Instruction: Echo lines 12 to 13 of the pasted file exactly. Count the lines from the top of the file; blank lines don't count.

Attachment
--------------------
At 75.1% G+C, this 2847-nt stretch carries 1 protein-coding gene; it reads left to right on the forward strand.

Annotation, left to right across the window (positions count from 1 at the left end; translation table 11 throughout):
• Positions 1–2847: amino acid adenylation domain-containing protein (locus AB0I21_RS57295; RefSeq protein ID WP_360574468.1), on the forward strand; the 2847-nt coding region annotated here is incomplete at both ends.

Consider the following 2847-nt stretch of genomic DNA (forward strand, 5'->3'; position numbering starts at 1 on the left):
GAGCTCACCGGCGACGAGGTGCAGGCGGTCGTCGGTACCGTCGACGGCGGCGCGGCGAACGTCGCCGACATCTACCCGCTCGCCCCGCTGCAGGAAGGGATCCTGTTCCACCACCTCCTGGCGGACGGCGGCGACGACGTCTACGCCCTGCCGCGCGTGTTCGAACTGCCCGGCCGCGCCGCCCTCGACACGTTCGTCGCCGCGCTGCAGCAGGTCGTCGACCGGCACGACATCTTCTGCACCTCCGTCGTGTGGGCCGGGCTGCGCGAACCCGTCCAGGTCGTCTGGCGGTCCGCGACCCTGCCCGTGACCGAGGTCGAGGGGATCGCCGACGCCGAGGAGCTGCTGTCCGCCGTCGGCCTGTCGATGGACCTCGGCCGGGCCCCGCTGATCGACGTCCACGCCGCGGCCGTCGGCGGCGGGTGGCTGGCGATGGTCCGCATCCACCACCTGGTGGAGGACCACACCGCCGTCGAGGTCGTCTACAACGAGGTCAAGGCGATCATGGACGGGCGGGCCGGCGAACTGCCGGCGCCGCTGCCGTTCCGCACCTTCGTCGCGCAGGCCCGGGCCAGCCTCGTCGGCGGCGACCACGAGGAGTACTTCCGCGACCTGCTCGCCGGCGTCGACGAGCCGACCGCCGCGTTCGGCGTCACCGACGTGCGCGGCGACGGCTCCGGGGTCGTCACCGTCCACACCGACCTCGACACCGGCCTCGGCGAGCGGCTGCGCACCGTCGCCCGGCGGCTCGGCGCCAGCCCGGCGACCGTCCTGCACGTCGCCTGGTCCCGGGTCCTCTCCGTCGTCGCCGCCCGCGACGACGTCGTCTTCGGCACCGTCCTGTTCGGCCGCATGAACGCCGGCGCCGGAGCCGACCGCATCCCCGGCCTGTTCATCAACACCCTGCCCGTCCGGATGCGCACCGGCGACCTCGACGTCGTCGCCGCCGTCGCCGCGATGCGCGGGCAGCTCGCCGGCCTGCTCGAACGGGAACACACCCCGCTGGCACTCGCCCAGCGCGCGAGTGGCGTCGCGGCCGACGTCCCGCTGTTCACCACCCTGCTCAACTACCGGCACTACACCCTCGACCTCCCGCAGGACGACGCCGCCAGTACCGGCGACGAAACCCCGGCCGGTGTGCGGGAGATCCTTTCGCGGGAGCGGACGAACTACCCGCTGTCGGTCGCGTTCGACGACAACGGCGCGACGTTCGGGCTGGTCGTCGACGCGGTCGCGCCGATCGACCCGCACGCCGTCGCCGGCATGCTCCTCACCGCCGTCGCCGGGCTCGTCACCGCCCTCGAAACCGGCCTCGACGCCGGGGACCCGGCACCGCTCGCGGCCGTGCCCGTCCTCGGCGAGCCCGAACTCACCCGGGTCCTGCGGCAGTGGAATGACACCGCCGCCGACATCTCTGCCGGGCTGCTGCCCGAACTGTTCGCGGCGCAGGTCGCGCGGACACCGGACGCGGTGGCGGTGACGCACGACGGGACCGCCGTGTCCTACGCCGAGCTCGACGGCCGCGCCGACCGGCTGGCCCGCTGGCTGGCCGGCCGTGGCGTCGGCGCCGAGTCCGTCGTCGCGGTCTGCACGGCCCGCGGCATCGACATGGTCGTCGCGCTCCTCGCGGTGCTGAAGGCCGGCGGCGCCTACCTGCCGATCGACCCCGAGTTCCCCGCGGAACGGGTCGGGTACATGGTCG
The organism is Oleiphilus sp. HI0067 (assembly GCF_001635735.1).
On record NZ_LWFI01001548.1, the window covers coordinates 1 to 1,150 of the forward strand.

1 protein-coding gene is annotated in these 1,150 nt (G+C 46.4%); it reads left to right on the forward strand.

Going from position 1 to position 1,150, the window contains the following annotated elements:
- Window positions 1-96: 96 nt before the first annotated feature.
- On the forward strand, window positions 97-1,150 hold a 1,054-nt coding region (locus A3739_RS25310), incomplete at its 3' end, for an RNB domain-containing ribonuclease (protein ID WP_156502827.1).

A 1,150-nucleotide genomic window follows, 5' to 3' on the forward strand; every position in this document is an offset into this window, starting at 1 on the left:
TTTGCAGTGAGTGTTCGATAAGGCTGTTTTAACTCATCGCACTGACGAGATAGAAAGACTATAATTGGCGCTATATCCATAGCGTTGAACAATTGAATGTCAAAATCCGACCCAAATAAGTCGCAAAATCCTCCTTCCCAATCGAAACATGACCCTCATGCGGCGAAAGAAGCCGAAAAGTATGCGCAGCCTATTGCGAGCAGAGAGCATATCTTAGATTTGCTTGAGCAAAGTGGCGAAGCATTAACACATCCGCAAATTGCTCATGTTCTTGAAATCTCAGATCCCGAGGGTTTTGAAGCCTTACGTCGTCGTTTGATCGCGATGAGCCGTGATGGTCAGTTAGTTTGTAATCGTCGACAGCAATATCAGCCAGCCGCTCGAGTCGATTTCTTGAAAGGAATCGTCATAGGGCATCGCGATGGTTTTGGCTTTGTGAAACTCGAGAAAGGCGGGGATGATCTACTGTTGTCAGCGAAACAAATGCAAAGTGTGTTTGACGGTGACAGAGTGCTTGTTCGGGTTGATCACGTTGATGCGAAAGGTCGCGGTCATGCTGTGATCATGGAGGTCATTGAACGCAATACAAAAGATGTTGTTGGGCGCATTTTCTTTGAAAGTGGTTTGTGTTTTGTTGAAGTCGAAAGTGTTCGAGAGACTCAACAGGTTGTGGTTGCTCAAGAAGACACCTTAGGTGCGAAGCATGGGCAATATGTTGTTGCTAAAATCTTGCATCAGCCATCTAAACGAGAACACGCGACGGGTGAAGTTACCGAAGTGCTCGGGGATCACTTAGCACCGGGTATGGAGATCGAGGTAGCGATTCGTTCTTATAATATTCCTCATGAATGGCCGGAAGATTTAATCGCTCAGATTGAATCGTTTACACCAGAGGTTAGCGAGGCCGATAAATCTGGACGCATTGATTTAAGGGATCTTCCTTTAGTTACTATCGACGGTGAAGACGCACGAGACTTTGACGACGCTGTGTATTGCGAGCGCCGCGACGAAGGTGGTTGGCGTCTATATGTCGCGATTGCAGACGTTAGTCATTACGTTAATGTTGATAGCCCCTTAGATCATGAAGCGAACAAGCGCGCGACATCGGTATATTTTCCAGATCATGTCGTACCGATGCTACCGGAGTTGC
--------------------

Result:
A 1,150-nucleotide genomic window follows, 5' to 3' on the forward strand; every position in this document is an offset into this window, starting at 1 on the left:
TTTGCAGTGAGTGTTCGATAAGGCTGTTTTAACTCATCGCACTGACGAGATAGAAAGACTATAATTGGCGCTATATCCATAGCGTTGAACAATTGAATGTCAAAATCCGACCCAAATAAGTCGCAAAATCCTCCTTCCCAATCGAAACATGACCCTCATGCGGCGAAAGAAGCCGAAAAGTATGCGCAGCCTATTGCGAGCAGAGAGCATATCTTAGATTTGCTTGAGCAAAGTGGCGAAGCATTAACACATCCGCAAATTGCTCATGTTCTTGAAATCTCAGATCCCGAGGGTTTTGAAGCCTTACGTCGTCGTTTGATCGCGATGAGCCGTGATGGTCAGTTAGTTTGTAATCGTCGACAGCAATATCAGCCAGCCGCTCGAGTCGATTTCTTGAAAGGAATCGTCATAGGGCATCGCGATGGTTTTGGCTTTGTGAAACTCGAGAAAGGCGGGGATGATCTACTGTTGTCAGCGAAACAAATGCAAAGTGTGTTTGACGGTGACAGAGTGCTTGTTCGGGTTGATCACGTTGATGCGAAAGGTCGCGGTCATGCTGTGATCATGGAGGTCATTGAACGCAATACAAAAGATGTTGTTGGGCGCATTTTCTTTGAAAGTGGTTTGTGTTTTGTTGAAGTCGAAAGTGTTCGAGAGACTCAACAGGTTGTGGTTGCTCAAGAAGACACCTTAGGTGCGAAGCATGGGCAATATGTTGTTGCTAAAATCTTGCATCAGCCATCTAAACGAGAACACGCGACGGGTGAAGTTACCGAAGTGCTCGGGGATCACTTAGCACCGGGTATGGAGATCGAGGTAGCGATTCGTTCTTATAATATTCCTCATGAATGGCCGGAAGATTTAATCGCTCAGATTGAATCGTTTACACCAGAGGTTAGCGAGGCCGATAAATCTGGACGCATTGATTTAAGGGATCTTCCTTTAGTTACTATCGACGGTGAAGACGCACGAGACTTTGACGACGCTGTGTATTGCGAGCGCCGCGACGAAGGTGGTTGGCGTCTATATGTCGCGATTGCAGACGTTAGTCATTACGTTAATGTTGATAGCCCCTTAGATCATGAAGCGAACAAGCGCGCGACATCGGTATATTTTCCAGATCATGTCGTACCGATGCTACCGGAGTTGC